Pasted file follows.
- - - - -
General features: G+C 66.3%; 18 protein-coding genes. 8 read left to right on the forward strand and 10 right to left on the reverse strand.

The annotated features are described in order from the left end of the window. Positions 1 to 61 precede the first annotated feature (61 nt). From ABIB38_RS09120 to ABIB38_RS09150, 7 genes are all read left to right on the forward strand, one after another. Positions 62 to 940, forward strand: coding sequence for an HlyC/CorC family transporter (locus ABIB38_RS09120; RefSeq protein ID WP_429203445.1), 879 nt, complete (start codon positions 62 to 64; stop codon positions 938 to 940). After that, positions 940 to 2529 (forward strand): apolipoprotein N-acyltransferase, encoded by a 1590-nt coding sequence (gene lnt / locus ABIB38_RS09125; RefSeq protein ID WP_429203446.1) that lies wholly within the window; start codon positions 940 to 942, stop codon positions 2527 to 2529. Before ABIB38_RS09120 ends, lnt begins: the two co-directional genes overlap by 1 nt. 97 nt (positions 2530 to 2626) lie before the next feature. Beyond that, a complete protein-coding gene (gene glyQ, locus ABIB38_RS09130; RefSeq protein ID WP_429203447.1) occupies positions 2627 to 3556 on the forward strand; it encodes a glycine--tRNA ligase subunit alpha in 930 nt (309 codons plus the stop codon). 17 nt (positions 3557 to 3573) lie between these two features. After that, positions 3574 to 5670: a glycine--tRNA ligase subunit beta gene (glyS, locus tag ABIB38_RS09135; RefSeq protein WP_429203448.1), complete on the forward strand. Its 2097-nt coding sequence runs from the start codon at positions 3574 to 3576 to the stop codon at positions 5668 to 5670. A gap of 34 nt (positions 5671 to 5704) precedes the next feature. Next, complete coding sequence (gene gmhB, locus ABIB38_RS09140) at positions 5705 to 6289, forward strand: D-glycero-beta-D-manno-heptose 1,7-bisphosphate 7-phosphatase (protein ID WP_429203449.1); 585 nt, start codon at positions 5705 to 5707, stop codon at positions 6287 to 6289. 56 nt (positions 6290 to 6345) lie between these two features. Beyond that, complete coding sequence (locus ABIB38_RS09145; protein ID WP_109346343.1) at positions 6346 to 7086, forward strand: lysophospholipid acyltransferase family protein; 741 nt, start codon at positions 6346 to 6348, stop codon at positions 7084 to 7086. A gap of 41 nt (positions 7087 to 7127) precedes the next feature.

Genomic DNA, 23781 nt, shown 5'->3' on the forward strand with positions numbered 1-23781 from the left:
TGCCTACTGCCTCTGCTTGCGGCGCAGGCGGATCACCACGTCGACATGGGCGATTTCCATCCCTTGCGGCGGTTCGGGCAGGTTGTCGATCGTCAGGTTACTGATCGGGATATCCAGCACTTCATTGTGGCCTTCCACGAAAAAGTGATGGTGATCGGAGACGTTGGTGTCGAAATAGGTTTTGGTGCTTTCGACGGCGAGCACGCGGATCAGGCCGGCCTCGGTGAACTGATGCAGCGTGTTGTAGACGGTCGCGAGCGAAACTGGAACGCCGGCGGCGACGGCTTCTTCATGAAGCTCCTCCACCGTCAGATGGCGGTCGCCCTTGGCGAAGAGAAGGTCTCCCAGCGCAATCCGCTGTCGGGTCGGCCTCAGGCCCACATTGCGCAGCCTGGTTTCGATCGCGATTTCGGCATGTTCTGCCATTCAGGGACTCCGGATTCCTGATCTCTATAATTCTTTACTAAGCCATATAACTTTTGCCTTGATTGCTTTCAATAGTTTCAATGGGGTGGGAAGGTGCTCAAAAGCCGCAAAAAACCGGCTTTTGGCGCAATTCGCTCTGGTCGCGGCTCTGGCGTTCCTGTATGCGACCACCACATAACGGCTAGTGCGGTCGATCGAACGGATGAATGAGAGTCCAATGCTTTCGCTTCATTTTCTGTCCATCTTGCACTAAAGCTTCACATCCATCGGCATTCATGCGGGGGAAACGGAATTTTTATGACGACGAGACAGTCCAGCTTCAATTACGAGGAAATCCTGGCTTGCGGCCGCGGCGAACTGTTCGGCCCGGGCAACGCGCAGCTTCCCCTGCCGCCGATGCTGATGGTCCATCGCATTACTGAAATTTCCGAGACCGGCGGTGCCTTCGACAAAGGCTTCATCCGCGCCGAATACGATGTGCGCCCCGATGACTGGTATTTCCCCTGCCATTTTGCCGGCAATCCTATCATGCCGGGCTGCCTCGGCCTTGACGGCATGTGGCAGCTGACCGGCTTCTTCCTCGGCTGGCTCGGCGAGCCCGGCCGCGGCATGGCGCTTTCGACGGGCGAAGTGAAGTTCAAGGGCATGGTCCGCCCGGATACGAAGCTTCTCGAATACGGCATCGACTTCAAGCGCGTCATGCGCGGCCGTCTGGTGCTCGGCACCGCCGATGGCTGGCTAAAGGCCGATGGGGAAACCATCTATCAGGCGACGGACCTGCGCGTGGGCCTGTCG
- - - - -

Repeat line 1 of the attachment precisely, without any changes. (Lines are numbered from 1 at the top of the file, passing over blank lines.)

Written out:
General features: G+C 66.3%; 18 protein-coding genes. 8 read left to right on the forward strand and 10 right to left on the reverse strand.